Tuesday 27 July 2010

Learning from Other Writers

A friend of mine has pointed me to a cracking website here chock full of mp3s containing lengthy interviews with serious Hollywood screenwriters - the sort of long drawn out chats that only people serious about screenwriting would be interested in. Fantastic. (especially when you get past the dire introductions).

Learning from other writers is really important, not so that you can emulate their work patterns or get depressed about how good at their job they are (or the opposite), but so that we can all be reassured that writing is a long, painful, wasteful process that we all thinking about giving up regularly. But then realise that we don't write because we can, or we should, but because we must. It's good to hear how entire storylines and scenes are dropped, endings changed and characters amplified or killed. Doing stuff like this is not failure but progress. And it takes such a long time to understand that a script is more like a owl of alphabet soup than a monolithic text chiselled in stone.

Saturday 17 July 2010

It's All in the Execution

... as Oliver Cromwell said to King Charles.

One of the things that I've noticed new and inexperienced writers suffer from is paranoia. They are almost all worried that their idea is going to be stolen, or their hot new script is going to be ripped off in some way. When I've been approached by friends of friends who want to write and send me scripts, they are often vary cagey, or explain that they have copyrighted them somehow, so there's no use me trying any funny business, or passing it to someone who might.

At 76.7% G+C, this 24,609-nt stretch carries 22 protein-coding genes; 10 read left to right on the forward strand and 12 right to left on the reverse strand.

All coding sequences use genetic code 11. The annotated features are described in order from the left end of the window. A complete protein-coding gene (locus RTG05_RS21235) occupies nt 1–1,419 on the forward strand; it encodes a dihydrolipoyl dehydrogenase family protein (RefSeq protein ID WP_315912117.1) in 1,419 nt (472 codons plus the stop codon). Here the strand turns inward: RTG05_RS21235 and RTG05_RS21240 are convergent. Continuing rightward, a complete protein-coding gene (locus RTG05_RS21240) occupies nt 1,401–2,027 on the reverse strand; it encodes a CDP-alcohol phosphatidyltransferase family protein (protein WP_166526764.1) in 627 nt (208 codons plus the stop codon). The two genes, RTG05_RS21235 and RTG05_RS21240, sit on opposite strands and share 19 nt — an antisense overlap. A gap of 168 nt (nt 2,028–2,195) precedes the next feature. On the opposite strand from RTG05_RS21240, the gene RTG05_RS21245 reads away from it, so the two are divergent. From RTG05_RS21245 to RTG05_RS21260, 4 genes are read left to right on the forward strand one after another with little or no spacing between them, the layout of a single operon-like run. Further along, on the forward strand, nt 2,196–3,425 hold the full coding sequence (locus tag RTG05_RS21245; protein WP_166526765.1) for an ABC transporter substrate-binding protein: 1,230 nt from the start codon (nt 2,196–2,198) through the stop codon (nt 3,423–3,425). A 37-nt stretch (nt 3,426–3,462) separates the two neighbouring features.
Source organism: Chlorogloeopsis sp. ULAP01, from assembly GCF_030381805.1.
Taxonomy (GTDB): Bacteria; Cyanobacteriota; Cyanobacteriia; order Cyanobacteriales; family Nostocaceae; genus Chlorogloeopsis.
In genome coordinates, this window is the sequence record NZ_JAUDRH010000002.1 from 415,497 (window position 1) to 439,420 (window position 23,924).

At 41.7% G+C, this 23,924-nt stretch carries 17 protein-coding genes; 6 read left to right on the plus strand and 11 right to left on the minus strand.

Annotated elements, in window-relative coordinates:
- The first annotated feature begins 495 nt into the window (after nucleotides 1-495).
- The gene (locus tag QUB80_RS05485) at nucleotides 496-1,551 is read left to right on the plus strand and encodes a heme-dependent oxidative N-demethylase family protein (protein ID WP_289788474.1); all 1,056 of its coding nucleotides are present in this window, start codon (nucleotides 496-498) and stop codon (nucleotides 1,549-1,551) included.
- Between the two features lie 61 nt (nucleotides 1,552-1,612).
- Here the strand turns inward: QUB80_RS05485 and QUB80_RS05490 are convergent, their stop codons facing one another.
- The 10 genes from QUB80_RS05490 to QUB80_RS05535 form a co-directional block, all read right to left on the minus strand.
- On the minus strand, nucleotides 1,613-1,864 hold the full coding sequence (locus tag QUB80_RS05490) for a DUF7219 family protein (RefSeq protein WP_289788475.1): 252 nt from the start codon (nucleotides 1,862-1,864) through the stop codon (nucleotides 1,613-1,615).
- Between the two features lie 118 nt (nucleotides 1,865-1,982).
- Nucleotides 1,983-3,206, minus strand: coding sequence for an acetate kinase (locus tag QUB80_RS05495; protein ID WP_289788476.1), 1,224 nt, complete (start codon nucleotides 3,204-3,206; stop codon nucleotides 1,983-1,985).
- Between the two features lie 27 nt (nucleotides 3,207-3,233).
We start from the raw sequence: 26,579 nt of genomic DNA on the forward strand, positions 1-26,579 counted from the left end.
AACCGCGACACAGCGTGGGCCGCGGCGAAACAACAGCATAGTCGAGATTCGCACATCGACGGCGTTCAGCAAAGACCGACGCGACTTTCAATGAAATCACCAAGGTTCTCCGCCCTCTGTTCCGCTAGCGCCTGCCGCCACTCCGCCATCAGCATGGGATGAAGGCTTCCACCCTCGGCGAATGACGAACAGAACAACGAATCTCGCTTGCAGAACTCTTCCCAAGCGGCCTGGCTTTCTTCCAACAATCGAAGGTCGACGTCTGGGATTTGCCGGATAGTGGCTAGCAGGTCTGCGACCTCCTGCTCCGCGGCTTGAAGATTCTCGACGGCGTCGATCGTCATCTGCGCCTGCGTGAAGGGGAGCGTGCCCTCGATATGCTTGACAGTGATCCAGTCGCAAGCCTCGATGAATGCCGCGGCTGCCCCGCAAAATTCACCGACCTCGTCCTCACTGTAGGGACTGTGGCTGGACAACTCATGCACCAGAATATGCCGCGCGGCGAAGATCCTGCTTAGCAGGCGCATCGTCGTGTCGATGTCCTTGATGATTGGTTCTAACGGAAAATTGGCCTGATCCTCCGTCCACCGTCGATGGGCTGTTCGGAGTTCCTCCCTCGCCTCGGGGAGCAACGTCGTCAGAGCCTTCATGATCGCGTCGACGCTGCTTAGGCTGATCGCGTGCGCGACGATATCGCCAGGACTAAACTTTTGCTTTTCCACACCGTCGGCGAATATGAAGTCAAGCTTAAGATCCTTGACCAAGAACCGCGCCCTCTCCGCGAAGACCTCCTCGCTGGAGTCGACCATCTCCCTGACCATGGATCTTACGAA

Now, one would have thought that a new writer would want his script read by as many people as possible. But the young writer is inexperienced - and with his new script, truly believes he/she has written something that has never been written before, or observed something and captured it in script-form for the first time.

Well, any seasoned writer would at least agree with the verse in the Bible which says "There is nothing new under the sun." We've all be there. We've mentioned our hot new show to someone, explained the premise and been told 'Oh, like that American show from the 1970s' or 'Like that play by Alan Bennett?' etc etc.

It's all been done before. All of it. From every angle. The only question a writer should really ask of himself is 'Can I write?' That precious first script is the beginnings of an answer.

Writing is not beavering for hours in order to crack a new formula, whereafter it writes itself. It's about making the old old stories fresh, new, current and original, when they are anything but that.

I mention this because Rob Long just did an excellent bit on idea theft that you can find here. Go and listen now.

Monday 12 July 2010

Missing the Point of IT

Comedy is huge business - and it always surprises me there isn't more of it on television. There is so little comedy now that every new episode of a show is hyped and picked over to an extraordinary degree.

And then newspapers runs bizarrely pointless pieces like this one in the Guardian. I don't know if it appeared in the print issue (I do hope they didn't waste their ink).